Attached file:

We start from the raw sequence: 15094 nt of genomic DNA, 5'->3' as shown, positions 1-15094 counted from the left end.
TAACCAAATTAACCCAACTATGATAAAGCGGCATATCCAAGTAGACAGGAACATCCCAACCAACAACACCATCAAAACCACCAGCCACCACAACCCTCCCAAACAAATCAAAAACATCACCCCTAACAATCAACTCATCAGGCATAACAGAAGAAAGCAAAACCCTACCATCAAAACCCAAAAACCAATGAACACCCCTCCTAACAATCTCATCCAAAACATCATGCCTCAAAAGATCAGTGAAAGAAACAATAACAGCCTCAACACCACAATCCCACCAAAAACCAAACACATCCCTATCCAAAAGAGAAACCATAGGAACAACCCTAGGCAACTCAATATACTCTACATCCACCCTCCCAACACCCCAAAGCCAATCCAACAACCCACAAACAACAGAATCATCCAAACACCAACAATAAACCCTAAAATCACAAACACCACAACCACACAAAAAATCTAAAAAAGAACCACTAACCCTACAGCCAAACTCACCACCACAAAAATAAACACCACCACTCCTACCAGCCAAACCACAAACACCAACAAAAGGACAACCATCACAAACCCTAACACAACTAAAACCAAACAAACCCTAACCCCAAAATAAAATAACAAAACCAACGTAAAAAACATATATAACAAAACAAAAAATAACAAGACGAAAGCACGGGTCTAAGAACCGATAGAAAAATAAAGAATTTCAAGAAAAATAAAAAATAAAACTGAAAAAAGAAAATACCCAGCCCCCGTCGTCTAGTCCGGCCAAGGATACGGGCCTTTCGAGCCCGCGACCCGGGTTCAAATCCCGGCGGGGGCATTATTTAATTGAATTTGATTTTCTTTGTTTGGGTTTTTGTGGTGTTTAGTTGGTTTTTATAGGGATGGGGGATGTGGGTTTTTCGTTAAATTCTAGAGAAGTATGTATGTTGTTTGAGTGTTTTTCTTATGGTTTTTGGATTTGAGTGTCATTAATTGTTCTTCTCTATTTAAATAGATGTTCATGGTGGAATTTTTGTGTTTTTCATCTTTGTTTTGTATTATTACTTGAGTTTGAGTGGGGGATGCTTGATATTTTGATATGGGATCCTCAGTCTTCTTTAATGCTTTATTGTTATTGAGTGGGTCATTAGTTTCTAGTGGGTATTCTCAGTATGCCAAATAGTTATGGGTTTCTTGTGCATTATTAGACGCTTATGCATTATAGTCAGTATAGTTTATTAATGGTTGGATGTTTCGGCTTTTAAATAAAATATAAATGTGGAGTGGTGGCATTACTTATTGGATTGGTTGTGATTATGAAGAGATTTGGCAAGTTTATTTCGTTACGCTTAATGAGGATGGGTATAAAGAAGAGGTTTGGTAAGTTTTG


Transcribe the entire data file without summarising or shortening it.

We start from the raw sequence: 15094 nt of genomic DNA, 5'->3' as shown, positions 1-15094 counted from the left end.
TAACCAAATTAACCCAACTATGATAAAGCGGCATATCCAAGTAGACAGGAACATCCCAACCAACAACACCATCAAAACCACCAGCCACCACAACCCTCCCAAACAAATCAAAAACATCACCCCTAACAATCAACTCATCAGGCATAACAGAAGAAAGCAAAACCCTACCATCAAAACCCAAAAACCAATGAACACCCCTCCTAACAATCTCATCCAAAACATCATGCCTCAAAAGATCAGTGAAAGAAACAATAACAGCCTCAACACCACAATCCCACCAAAAACCAAACACATCCCTATCCAAAAGAGAAACCATAGGAACAACCCTAGGCAACTCAATATACTCTACATCCACCCTCCCAACACCCCAAAGCCAATCCAACAACCCACAAACAACAGAATCATCCAAACACCAACAATAAACCCTAAAATCACAAACACCACAACCACACAAAAAATCTAAAAAAGAACCACTAACCCTACAGCCAAACTCACCACCACAAAAATAAACACCACCACTCCTACCAGCCAAACCACAAACACCAACAAAAGGACAACCATCACAAACCCTAACACAACTAAAACCAAACAAACCCTAACCCCAAAATAAAATAACAAAACCAACGTAAAAAACATATATAACAAAACAAAAAATAACAAGACGAAAGCACGGGTCTAAGAACCGATAGAAAAATAAAGAATTTCAAGAAAAATAAAAAATAAAACTGAAAAAAGAAAATACCCAGCCCCCGTCGTCTAGTCCGGCCAAGGATACGGGCCTTTCGAGCCCGCGACCCGGGTTCAAATCCCGGCGGGGGCATTATTTAATTGAATTTGATTTTCTTTGTTTGGGTTTTTGTGGTGTTTAGTTGGTTTTTATAGGGATGGGGGATGTGGGTTTTTCGTTAAATTCTAGAGAAGTATGTATGTTGTTTGAGTGTTTTTCTTATGGTTTTTGGATTTGAGTGTCATTAATTGTTCTTCTCTATTTAAATAGATGTTCATGGTGGAATTTTTGTGTTTTTCATCTTTGTTTTGTATTATTACTTGAGTTTGAGTGGGGGATGCTTGATATTTTGATATGGGATCCTCAGTCTTCTTTAATGCTTTATTGTTATTGAGTGGGTCATTAGTTTCTAGTGGGTATTCTCAGTATGCCAAATAGTTATGGGTTTCTTGTGCATTATTAGACGCTTATGCATTATAGTCAGTATAGTTTATTAATGGTTGGATGTTTCGGCTTTTAAATAAAATATAAATGTGGAGTGGTGGCATTACTTATTGGATTGGTTGTGATTATGAAGAGATTTGGCAAGTTTATTTCGTTACGCTTAATGAGGATGGGTATAAAGAAGAGGTTTGGTAAGTTTTG